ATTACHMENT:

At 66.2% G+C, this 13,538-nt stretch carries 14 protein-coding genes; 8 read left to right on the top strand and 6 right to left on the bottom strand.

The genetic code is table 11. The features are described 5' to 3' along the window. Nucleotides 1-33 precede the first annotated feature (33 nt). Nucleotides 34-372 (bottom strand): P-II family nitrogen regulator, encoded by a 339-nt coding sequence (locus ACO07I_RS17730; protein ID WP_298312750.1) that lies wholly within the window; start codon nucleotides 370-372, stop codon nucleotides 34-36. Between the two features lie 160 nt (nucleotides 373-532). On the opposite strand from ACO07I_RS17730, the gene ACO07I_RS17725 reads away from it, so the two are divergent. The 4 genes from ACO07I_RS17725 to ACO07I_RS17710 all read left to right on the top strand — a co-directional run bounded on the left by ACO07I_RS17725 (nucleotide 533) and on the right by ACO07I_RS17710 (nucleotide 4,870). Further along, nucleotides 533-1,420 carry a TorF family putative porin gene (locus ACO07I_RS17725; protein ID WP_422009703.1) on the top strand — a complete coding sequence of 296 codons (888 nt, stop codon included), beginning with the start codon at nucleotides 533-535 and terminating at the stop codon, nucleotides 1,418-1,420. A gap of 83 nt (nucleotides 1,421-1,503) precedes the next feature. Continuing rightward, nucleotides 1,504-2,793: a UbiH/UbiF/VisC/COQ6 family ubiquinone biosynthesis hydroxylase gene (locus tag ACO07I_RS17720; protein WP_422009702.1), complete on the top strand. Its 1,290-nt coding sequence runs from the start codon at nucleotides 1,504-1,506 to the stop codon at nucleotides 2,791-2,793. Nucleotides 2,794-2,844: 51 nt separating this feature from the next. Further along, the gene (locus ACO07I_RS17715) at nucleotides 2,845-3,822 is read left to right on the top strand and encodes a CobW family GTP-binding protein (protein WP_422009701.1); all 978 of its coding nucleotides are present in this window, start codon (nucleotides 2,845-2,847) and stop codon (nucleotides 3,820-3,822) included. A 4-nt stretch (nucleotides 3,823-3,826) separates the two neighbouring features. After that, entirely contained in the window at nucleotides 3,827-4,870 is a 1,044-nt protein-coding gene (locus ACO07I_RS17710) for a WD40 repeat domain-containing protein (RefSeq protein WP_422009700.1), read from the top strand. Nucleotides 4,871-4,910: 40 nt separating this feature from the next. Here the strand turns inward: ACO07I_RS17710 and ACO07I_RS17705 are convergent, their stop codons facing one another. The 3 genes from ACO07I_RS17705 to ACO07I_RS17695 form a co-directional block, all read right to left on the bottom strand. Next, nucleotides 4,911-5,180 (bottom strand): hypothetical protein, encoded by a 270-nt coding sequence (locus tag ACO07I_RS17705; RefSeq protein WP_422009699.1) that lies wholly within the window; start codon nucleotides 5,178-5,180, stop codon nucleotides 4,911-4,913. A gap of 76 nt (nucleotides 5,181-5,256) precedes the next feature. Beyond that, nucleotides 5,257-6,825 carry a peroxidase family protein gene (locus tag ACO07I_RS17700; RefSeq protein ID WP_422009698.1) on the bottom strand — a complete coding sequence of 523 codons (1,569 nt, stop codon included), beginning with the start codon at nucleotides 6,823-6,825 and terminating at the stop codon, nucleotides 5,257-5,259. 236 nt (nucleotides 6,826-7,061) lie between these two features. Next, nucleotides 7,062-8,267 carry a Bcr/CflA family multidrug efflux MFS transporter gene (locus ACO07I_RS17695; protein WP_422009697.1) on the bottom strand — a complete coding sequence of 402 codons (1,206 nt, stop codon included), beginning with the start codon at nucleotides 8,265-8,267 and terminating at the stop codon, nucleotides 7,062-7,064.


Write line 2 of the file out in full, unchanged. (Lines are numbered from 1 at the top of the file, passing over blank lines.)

The genetic code is table 11. The features are described 5' to 3' along the window. Nucleotides 1-33 precede the first annotated feature (33 nt). Nucleotides 34-372 (bottom strand): P-II family nitrogen regulator, encoded by a 339-nt coding sequence (locus ACO07I_RS17730; protein ID WP_298312750.1) that lies wholly within the window; start codon nucleotides 370-372, stop codon nucleotides 34-36. Between the two features lie 160 nt (nucleotides 373-532). On the opposite strand from ACO07I_RS17730, the gene ACO07I_RS17725 reads away from it, so the two are divergent. The 4 genes from ACO07I_RS17725 to ACO07I_RS17710 all read left to right on the top strand — a co-directional run bounded on the left by ACO07I_RS17725 (nucleotide 533) and on the right by ACO07I_RS17710 (nucleotide 4,870). Further along, nucleotides 533-1,420 carry a TorF family putative porin gene (locus ACO07I_RS17725; protein ID WP_422009703.1) on the top strand — a complete coding sequence of 296 codons (888 nt, stop codon included), beginning with the start codon at nucleotides 533-535 and terminating at the stop codon, nucleotides 1,418-1,420. A gap of 83 nt (nucleotides 1,421-1,503) precedes the next feature. Continuing rightward, nucleotides 1,504-2,793: a UbiH/UbiF/VisC/COQ6 family ubiquinone biosynthesis hydroxylase gene (locus tag ACO07I_RS17720; protein WP_422009702.1), complete on the top strand. Its 1,290-nt coding sequence runs from the start codon at nucleotides 1,504-1,506 to the stop codon at nucleotides 2,791-2,793. Nucleotides 2,794-2,844: 51 nt separating this feature from the next. Further along, the gene (locus ACO07I_RS17715) at nucleotides 2,845-3,822 is read left to right on the top strand and encodes a CobW family GTP-binding protein (protein WP_422009701.1); all 978 of its coding nucleotides are present in this window, start codon (nucleotides 2,845-2,847) and stop codon (nucleotides 3,820-3,822) included. A 4-nt stretch (nucleotides 3,823-3,826) separates the two neighbouring features. After that, entirely contained in the window at nucleotides 3,827-4,870 is a 1,044-nt protein-coding gene (locus ACO07I_RS17710) for a WD40 repeat domain-containing protein (RefSeq protein WP_422009700.1), read from the top strand. Nucleotides 4,871-4,910: 40 nt separating this feature from the next. Here the strand turns inward: ACO07I_RS17710 and ACO07I_RS17705 are convergent, their stop codons facing one another. The 3 genes from ACO07I_RS17705 to ACO07I_RS17695 form a co-directional block, all read right to left on the bottom strand. Next, nucleotides 4,911-5,180 (bottom strand): hypothetical protein, encoded by a 270-nt coding sequence (locus tag ACO07I_RS17705; RefSeq protein WP_422009699.1) that lies wholly within the window; start codon nucleotides 5,178-5,180, stop codon nucleotides 4,911-4,913. A gap of 76 nt (nucleotides 5,181-5,256) precedes the next feature. Beyond that, nucleotides 5,257-6,825 carry a peroxidase family protein gene (locus tag ACO07I_RS17700; RefSeq protein ID WP_422009698.1) on the bottom strand — a complete coding sequence of 523 codons (1,569 nt, stop codon included), beginning with the start codon at nucleotides 6,823-6,825 and terminating at the stop codon, nucleotides 5,257-5,259. 236 nt (nucleotides 6,826-7,061) lie between these two features. Next, nucleotides 7,062-8,267 carry a Bcr/CflA family multidrug efflux MFS transporter gene (locus ACO07I_RS17695; protein WP_422009697.1) on the bottom strand — a complete coding sequence of 402 codons (1,206 nt, stop codon included), beginning with the start codon at nucleotides 8,265-8,267 and terminating at the stop codon, nucleotides 7,062-7,064.